Author:Elisabeth Kirtsoglou (Durham University)
Paper short abstract:
The present paper re-examines the effects of nationalism on perceptions of time, history and morality supporting the idea that nationalism needs to be problematised as an institution of modernity, in close connection to questions of power and legitimacy.
Paper long abstract:
This paper wishes to explore how the economic cum humanitarian crisis that hit the Greek people operated as a context and as a field for the rise of extremism in Greece. In the context of recent political developments I wish to re-examine the effects of nationalism on the perception of history, time and morality and to contextualise local nationalism in wider historical and political processes. Xenophobic and extreme right wing discourses find great support in the familiar idea of the 'enemy within', which has been an instrumental concept in Cold War politics. Within the context of hegemonic nationalist discourses the non-national 'Other' can be cast outside the realm of sympathy and by consequence outside the realm of democracy and equal rights. At the same time however, it can be ethnographically substantiated that it is precisely 'sympathy' as recognition that comes in defence of the 'humanity of the Other', a perception of humanity that could eventually transcend nationalist positionalities.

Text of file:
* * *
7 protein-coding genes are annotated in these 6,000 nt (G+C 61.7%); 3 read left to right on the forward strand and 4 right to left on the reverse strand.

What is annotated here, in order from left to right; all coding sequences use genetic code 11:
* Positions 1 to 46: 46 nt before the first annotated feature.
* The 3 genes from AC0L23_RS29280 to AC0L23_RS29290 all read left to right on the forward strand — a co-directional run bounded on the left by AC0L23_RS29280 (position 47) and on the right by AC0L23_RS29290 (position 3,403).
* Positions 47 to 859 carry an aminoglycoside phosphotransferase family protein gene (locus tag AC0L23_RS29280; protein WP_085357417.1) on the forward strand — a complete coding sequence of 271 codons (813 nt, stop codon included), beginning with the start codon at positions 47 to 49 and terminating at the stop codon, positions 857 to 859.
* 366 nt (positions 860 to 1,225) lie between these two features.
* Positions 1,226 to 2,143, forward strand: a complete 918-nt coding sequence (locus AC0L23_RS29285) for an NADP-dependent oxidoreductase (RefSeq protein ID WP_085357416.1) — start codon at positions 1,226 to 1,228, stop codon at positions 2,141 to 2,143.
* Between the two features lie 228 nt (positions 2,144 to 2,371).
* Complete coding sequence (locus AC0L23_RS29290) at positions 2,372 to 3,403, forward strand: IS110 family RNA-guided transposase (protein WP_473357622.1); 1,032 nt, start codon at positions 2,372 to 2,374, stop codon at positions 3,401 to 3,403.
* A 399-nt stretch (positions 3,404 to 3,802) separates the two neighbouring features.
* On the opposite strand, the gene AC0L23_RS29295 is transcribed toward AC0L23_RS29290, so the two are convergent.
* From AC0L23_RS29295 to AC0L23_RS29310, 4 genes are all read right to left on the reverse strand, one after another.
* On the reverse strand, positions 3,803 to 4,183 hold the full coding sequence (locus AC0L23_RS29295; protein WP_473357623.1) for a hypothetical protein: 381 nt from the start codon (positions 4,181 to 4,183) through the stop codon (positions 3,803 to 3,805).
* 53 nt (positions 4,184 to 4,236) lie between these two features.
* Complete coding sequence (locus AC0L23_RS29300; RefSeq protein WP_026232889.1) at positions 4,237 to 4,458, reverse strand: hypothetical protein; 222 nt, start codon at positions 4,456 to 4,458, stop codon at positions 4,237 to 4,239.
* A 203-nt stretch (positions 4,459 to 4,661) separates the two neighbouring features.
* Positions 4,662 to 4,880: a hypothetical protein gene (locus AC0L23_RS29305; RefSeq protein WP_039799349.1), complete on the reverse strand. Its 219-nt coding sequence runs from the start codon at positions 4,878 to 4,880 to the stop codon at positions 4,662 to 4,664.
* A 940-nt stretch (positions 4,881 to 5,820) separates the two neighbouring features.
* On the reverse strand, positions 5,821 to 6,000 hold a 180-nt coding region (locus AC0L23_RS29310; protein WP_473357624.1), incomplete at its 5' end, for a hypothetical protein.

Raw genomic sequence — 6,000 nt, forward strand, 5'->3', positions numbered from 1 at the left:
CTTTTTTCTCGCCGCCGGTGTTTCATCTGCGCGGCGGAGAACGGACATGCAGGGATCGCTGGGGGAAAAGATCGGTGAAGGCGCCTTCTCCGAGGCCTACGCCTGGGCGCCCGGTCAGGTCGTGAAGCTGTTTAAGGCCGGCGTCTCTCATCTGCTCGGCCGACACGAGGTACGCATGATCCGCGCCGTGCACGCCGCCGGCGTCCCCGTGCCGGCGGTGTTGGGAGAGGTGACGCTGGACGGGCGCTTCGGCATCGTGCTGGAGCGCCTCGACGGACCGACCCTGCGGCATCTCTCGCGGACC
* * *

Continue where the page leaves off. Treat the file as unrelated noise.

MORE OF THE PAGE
Nationalism, democracy and morality: a historical and anthropological approach to the role of moral sentiments in contemporary politics